175th Gala Day and Dinner
Our 175th Anniversary celebrations continue with more exciting events planned for later this year. Save the date Saturday 16 October in your calendars as we will be hosting a special ‘Gala Day’ on the Senior Campus and a black-tie ‘Gala Evening’ at Albert Hall. Alumnus and prominent Australian journalist Pip Courtney will be our MC with other entertainment lined up for what should be a great night of celebration of our School’s heritage. Tickets will go on sale next week via the school website so be sure to book early (once the link is available) so as not to miss out. Stay tuned for more details about our Gala Day programme in the coming weeks.
Leadership Lunch with Grace Tame
Our next Leadership Lunch is being held on Thursday 2 September with Australian of the Year 2021, Grace Tame. All Senior Campus students will attend to hear from Grace and engage in a Q&A. Parents and alumni are welcome to attend a live stream of this Leadership Lunch on campus (12:30pm-1:30pm).
Grace is an inspiring young Australian who has spent the last 10 years turning her traumatic experience into advocacy for survivors of child sexual assault and a leader of positive change. She spent several months campaigning against the injustice of Tasmania’s gag order that prevented survivors from self-identifying publicly – the #LetHerSpeak campaign created by Nina Funnell gained national attention, and in 2019 she finally won the right to speak out under her own name. Her advocacy and courage are widely recognised and in 2021, she was named Australian of the Year.
For parents, carers or alumni who would like to attend, seating is limited and registration is free, which will include the provision of a boxed lunch. Registration will close on Monday 30 August.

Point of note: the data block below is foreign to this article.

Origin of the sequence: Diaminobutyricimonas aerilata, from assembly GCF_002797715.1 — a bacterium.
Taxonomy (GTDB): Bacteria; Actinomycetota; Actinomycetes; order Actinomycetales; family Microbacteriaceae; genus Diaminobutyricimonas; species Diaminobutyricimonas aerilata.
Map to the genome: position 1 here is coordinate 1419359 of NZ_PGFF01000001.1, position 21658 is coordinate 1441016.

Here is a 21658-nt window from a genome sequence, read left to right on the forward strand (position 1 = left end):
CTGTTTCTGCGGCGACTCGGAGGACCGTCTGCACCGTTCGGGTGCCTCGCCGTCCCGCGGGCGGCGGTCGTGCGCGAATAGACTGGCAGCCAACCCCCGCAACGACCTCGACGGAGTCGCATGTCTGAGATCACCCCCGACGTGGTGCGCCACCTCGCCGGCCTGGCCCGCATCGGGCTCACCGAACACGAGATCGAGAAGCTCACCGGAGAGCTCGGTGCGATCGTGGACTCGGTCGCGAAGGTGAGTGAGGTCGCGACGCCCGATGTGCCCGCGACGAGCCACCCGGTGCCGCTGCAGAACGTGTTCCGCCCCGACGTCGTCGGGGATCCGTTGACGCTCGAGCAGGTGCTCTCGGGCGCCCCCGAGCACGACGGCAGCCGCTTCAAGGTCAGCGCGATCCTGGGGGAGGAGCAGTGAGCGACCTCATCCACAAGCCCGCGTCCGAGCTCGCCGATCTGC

Further booking information about the session will be sent to parents and carers next week including with whom to communicate in advance if you have any concerns with your child being engaged in this session.
Staff Culture Roadmap
At the start of term, we conducted with staff a brief ‘pulse’ survey to check in on the progress of the cultural change programme we commenced late last year with staff. Culture change takes time and we have embarked on a two-year journey to progress our staff culture to where we would like it to be. This survey was a check-in to see how we are progressing and identify any changes we may need to make to our programme.
We are pleased that most of the initial areas we prioritised (such as leadership, communication, vision and professional learning) have shown significant improvement. In fact, while it is still early in our change programme, and not all areas have been addressed yet, positive improvement was reported in 43 of the 54 areas measured. This is a very positive start to the programme and gives us confidence that we are on the right path.
The recent addition of our new Director of People and Culture, Melita Cornell, is a demonstration of the importance we place on our people and our culture and will undoubtedly expand our ongoing efforts to create the constructive and improvement focused culture we seek.
Later this term, as part of our continuous improvement process, an opportunity will be provided for parents (Early Learning to Grade 12) and students (Grades 5-12) to offer feedback relating to their views of the School across a wide range of areas.
The research is being conducted by MMG Education, a specialist education consultancy that works with schools across Australia and who have previously run surveys for the School.
To ensure confidentiality and to encourage frank and full expression of views:
- All responses will be de-identified
- The data will be reported back in aggregated form only
- All data collected by MMG Education will remain under its control and archived according to research protocols.